US ELECTIONS: Trump chickens out of the next Presidential Debate

Elias Hubbard
October 18, 2020

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Following President Donald Trump's diagnosis of COVID-19 last week, the Commission on Presidential Debates had determined that the upcoming debate should be conducted virtually.

On Thursday morning, Trump called into Fox Business to speak with Maria Bartiromo about his coronavirus symptoms, quarantine, and his upcoming debate with Joe Biden, which is scheduled for October 15.

Asked by Fox News' Sean Hannity last night if he'd tested negative for coronavirus yet, President Trump refused to answer, telling Hannity instead, "I took this Regeneron, it's phenomenal".

Trump continued, "And I'm going to have it delivered to every hospital- we have sick people with the COVID, or the China virus as we call it, and we're going to make people better".

Incumbent Vice President Mike Pence, Trump's Republican running mate, was set to square off with California Senator Kamala Harris, Biden's Democratic running mate, in the vice presidential debate on Wednesday, Oct. 7, in Salt Lake City.

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'I'm not going to do a virtual debate' says Trump days after COVID-19 diagnosis

The Biden campaign initially said that Joe would be happy to take part in a virtual debate, but after learning of Trump's refusal to participate they released a second statement saying that Biden "will find an appropriate place to take questions from voters directly on October 15th, as he has done on several occasions in recent weeks".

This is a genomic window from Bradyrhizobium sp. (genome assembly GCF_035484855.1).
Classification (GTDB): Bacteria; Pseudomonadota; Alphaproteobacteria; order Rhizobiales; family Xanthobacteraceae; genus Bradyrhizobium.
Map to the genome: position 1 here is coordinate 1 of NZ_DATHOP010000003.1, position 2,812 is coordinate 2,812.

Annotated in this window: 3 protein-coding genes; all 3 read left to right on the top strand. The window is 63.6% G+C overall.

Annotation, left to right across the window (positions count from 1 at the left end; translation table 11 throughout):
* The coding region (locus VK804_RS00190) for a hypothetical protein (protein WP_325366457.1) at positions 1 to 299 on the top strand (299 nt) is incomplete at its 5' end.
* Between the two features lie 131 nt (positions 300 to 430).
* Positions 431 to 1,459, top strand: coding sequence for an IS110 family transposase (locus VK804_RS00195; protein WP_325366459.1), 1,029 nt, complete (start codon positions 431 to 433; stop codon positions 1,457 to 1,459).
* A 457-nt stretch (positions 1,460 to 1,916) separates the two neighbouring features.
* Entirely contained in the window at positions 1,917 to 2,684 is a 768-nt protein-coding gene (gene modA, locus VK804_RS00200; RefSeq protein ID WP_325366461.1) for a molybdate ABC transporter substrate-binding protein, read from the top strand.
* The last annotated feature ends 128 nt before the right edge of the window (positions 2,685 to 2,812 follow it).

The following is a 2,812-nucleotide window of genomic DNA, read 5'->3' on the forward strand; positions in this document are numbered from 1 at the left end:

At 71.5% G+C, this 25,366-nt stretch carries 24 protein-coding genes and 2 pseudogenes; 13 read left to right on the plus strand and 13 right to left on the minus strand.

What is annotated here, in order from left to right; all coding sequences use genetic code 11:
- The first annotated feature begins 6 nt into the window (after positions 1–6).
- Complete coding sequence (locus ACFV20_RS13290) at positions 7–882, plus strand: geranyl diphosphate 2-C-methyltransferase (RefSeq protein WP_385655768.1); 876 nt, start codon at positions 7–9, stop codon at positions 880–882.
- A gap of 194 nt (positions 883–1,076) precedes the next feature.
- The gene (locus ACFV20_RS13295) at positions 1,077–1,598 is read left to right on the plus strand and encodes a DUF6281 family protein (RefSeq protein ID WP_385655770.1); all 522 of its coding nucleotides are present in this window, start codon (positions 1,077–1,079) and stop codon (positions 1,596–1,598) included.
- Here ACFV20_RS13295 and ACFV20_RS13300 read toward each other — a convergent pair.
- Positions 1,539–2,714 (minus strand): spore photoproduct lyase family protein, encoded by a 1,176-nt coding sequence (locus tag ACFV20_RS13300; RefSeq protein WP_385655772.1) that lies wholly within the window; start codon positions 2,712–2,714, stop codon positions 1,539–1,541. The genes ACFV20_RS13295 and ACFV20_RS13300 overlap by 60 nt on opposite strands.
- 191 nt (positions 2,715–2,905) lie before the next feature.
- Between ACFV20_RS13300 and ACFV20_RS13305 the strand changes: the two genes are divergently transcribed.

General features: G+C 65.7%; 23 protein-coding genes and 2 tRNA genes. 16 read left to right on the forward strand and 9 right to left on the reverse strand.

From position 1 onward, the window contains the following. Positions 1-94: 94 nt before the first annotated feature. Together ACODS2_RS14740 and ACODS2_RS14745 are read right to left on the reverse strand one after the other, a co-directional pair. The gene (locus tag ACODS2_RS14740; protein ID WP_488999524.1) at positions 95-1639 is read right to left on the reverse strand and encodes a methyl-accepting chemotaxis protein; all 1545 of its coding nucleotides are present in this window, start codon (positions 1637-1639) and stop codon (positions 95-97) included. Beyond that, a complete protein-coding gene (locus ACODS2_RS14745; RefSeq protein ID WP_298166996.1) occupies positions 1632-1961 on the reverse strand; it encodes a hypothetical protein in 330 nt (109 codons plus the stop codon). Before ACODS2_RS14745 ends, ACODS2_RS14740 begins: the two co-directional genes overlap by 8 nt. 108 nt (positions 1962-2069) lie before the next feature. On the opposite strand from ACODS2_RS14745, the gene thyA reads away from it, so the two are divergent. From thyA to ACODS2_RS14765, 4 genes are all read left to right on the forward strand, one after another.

The debate commission said in a statement: "The second presidential debate will take the form of a town meeting, in which the candidates would participate from separate remote locations". "That's not acceptable to us". "It's ridiculous, and then they cut you off whenever they want".

"And then they cut you off whenever they want", complained Trump, who rendered the first presidential debate almost unwatchable with constant interruptions. The commission cited health concerns following Mr Trump's infection as the reason for the change. Biden's campaign website argues that the ACA has assuaged more than 100 million people who "no longer have to worry that an insurance company will deny coverage or charge higher premiums just because they have a pre-existing condition".

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The president's campaign manager, Bill Stepien, said Mr Trump would stage a rally rather than debate next Thursday, though it is not yet clear if he will be well enough to do that. "You sit behind a computer and do a debate", he told Fox Business correspondent Maria Bartiromo on Thursday.

Other reports by Click Lancashire

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